Global Genes, Local Concerns
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Global Genes, Local Concerns

Legal, Ethical, and Scientific Challenges in International Biobanking

Edited by Timo Minssen, Janne R Herrmann and Jens Schovsbo

With interdisciplinary chapters written by lawyers, sociologists, doctors and biobank practitioners, Global Genes, Local Concerns identifies and discusses the most pressing issues in contemporary biobanking. Addressing pressing questions such as how do national biobanks best contribute to translational research and how could academic and industrial exploitation, ownership and IPR issues be addressed and facilitated, this book contributes to the continued development of international biobanking by highlighting and analysing the complexities in this important area of research.
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Chapter 11: Responsible research and innovation and the advancement of biobanking and biomedical research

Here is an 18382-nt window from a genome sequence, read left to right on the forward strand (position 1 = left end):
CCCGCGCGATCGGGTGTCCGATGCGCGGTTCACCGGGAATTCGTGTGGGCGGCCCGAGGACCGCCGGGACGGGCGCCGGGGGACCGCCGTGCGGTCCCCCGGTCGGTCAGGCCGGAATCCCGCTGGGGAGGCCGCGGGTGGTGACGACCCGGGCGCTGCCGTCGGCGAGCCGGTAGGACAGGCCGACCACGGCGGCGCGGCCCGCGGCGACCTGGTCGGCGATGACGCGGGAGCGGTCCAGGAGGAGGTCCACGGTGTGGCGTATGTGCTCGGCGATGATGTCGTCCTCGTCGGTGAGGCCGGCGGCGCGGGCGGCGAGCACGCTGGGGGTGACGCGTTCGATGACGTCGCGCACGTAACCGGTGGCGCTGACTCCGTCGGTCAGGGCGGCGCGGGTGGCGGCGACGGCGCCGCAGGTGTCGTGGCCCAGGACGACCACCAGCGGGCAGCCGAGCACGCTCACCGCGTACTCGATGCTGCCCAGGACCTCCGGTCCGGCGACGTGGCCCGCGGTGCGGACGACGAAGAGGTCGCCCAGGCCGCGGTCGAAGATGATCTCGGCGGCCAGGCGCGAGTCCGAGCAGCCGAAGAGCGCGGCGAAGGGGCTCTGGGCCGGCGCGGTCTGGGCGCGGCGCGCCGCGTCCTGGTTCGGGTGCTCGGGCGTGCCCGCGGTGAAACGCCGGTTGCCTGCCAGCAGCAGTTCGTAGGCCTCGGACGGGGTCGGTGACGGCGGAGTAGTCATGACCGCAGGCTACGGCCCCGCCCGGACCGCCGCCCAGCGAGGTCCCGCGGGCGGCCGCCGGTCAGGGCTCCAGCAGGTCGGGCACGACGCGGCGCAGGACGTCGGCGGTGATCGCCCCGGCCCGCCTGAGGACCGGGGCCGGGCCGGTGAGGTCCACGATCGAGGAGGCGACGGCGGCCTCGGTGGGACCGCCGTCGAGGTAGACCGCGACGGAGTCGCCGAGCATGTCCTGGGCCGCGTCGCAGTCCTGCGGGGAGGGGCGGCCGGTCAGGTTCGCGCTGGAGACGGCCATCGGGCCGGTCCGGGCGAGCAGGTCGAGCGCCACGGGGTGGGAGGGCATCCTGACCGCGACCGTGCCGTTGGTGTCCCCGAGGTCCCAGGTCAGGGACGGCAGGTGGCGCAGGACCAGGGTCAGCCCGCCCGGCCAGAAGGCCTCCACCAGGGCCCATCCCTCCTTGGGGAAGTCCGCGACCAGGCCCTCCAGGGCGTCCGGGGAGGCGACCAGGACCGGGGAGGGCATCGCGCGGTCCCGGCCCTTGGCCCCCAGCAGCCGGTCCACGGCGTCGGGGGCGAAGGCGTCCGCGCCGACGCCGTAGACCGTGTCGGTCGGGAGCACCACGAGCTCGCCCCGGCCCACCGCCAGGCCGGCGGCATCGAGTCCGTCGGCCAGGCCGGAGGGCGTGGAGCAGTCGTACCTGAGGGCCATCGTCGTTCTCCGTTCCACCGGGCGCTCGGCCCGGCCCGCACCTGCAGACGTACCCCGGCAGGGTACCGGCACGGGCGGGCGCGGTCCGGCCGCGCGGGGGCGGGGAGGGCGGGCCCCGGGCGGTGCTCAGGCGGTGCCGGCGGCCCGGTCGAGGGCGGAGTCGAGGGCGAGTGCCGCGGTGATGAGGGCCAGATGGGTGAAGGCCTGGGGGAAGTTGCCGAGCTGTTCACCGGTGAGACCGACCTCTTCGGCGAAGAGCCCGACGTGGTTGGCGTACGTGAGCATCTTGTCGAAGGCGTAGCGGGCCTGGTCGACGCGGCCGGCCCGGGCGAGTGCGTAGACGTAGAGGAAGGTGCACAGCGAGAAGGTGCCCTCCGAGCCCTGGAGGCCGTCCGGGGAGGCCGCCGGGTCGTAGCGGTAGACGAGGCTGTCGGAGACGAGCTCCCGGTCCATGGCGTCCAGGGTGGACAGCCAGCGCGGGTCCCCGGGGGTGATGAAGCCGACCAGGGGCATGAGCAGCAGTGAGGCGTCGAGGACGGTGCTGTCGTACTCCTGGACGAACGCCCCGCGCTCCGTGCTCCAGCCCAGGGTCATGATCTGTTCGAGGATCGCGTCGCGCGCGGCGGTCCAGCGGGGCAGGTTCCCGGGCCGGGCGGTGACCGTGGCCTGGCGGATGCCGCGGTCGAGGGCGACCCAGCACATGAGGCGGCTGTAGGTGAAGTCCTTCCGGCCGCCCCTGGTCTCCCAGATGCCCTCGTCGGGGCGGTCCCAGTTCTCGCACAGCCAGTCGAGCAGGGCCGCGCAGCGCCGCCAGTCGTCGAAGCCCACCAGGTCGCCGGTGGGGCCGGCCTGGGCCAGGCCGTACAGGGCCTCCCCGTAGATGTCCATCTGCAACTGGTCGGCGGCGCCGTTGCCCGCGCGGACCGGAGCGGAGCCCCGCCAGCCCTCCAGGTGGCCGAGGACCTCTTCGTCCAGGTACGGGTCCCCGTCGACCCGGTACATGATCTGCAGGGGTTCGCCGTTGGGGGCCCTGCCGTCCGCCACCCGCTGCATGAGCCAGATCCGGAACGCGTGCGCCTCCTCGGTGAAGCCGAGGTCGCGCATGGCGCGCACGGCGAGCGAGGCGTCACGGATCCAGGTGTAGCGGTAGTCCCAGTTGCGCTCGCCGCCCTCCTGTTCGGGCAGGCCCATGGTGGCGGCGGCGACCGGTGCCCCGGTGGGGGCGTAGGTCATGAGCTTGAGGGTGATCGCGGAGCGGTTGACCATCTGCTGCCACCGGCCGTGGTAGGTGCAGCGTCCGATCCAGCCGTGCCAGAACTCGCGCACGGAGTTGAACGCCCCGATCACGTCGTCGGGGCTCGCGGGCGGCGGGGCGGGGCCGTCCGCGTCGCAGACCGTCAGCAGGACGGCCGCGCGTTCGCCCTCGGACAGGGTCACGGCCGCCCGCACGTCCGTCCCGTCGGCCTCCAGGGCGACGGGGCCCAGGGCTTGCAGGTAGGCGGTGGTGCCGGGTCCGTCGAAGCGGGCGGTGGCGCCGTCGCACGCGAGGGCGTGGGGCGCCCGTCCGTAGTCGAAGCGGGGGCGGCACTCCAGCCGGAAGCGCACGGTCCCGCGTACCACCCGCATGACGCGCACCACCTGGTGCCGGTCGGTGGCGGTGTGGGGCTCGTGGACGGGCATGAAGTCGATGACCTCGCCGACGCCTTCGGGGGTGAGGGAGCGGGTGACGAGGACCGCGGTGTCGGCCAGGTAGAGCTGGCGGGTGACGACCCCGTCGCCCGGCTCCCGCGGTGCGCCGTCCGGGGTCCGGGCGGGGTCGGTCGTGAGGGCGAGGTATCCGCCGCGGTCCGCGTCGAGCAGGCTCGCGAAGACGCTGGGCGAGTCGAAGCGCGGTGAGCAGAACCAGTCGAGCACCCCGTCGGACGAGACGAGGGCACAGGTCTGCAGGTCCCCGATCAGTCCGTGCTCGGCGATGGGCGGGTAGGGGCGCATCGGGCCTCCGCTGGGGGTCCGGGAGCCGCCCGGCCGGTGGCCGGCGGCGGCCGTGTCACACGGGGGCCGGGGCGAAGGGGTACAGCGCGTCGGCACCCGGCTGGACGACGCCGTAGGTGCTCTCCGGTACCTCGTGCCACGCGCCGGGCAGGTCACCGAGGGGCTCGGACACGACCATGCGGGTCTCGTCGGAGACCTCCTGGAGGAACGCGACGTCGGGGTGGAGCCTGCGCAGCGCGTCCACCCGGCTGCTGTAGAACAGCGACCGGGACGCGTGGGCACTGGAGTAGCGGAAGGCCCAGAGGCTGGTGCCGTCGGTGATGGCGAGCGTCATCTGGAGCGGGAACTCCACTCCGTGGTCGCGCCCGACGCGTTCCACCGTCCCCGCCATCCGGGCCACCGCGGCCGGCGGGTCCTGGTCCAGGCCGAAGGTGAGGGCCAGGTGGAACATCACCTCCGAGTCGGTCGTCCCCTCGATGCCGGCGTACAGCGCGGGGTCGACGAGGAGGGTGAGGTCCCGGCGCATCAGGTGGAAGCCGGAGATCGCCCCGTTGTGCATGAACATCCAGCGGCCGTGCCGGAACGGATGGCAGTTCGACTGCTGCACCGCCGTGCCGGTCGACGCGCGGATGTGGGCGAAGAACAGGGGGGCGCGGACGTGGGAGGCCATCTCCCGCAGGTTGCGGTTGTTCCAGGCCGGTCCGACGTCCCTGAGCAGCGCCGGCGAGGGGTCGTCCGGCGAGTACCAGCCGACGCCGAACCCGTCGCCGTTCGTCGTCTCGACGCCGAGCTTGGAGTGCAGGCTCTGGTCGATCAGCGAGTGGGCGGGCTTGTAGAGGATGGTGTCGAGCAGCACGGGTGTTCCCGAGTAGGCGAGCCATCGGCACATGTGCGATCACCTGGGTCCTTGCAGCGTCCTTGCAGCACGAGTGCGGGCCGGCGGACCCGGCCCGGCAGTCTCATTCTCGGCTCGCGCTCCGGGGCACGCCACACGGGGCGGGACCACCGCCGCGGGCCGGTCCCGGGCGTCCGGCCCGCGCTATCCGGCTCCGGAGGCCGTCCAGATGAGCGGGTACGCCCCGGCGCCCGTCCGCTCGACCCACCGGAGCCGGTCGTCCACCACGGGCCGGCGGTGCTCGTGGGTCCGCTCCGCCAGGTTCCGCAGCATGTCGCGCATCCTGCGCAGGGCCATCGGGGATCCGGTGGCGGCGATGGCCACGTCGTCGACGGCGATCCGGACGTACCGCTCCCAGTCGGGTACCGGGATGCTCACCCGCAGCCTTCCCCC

Helen Yu


One of the core objectives of responsible research and innovation (RRI) is to maximize the value of publicly funded research so it may be returned, to benefit society. However, while RRI encourages innovation through societal engagement, it can give rise to complex and previously untested issues that challenge the existing legal frameworks on intellectual property (IP) and public entitlement to benefits of research. In the case of biobanking, the personal nature of human biological materials and the often altruistic intention of participants to donate samples intensifies the need to adhere to RRI principles with respect to the research, development, and commercialization of innovations derived from biobanks. However, stakeholders participate and collaborate with others in the innovation process in support of their own agendas. Without IP to safeguard investments in R & D, stakeholders may hesitate to contribute to the translation of discoveries into innovations. To realize the public benefit objective, RRI principles must protect the interests of stakeholders involved in the translation and commercialization of knowledge. This article explores the seemingly contradictory and competing objectives of open science and commercialization and proposes a holistic innovation framework directed at improving RRI practice to ensure a positive impact in obtaining the optimal degree of social and economic value from research.

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